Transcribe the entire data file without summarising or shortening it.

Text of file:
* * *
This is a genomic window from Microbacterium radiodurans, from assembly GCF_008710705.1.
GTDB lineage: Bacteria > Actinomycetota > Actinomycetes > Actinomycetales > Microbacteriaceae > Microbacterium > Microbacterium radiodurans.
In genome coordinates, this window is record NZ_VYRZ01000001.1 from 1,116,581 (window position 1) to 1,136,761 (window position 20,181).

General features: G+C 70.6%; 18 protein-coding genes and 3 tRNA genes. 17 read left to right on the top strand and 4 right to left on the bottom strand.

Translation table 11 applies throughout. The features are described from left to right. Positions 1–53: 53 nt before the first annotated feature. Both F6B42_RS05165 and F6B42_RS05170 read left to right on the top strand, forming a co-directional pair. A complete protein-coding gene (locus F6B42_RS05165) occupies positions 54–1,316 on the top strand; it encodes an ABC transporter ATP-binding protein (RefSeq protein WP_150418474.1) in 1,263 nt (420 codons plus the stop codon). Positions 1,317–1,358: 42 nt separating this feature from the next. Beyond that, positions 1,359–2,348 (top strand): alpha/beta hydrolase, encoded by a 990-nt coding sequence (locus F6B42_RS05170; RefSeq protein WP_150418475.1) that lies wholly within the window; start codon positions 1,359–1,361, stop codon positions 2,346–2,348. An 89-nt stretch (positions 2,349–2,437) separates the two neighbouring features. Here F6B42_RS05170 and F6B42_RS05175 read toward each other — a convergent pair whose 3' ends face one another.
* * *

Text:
This is a genomic window from Microbacterium radiodurans, from assembly GCF_008710705.1.
GTDB lineage: Bacteria > Actinomycetota > Actinomycetes > Actinomycetales > Microbacteriaceae > Microbacterium > Microbacterium radiodurans.
In genome coordinates, this window is record NZ_VYRZ01000001.1 from 1,116,581 (window position 1) to 1,136,761 (window position 20,181).

General features: G+C 70.6%; 18 protein-coding genes and 3 tRNA genes. 17 read left to right on the top strand and 4 right to left on the bottom strand.

Translation table 11 applies throughout. The features are described from left to right. Positions 1–53: 53 nt before the first annotated feature. Both F6B42_RS05165 and F6B42_RS05170 read left to right on the top strand, forming a co-directional pair. A complete protein-coding gene (locus F6B42_RS05165) occupies positions 54–1,316 on the top strand; it encodes an ABC transporter ATP-binding protein (RefSeq protein WP_150418474.1) in 1,263 nt (420 codons plus the stop codon). Positions 1,317–1,358: 42 nt separating this feature from the next. Beyond that, positions 1,359–2,348 (top strand): alpha/beta hydrolase, encoded by a 990-nt coding sequence (locus F6B42_RS05170; RefSeq protein WP_150418475.1) that lies wholly within the window; start codon positions 1,359–1,361, stop codon positions 2,346–2,348. An 89-nt stretch (positions 2,349–2,437) separates the two neighbouring features. Here F6B42_RS05170 and F6B42_RS05175 read toward each other — a convergent pair whose 3' ends face one another.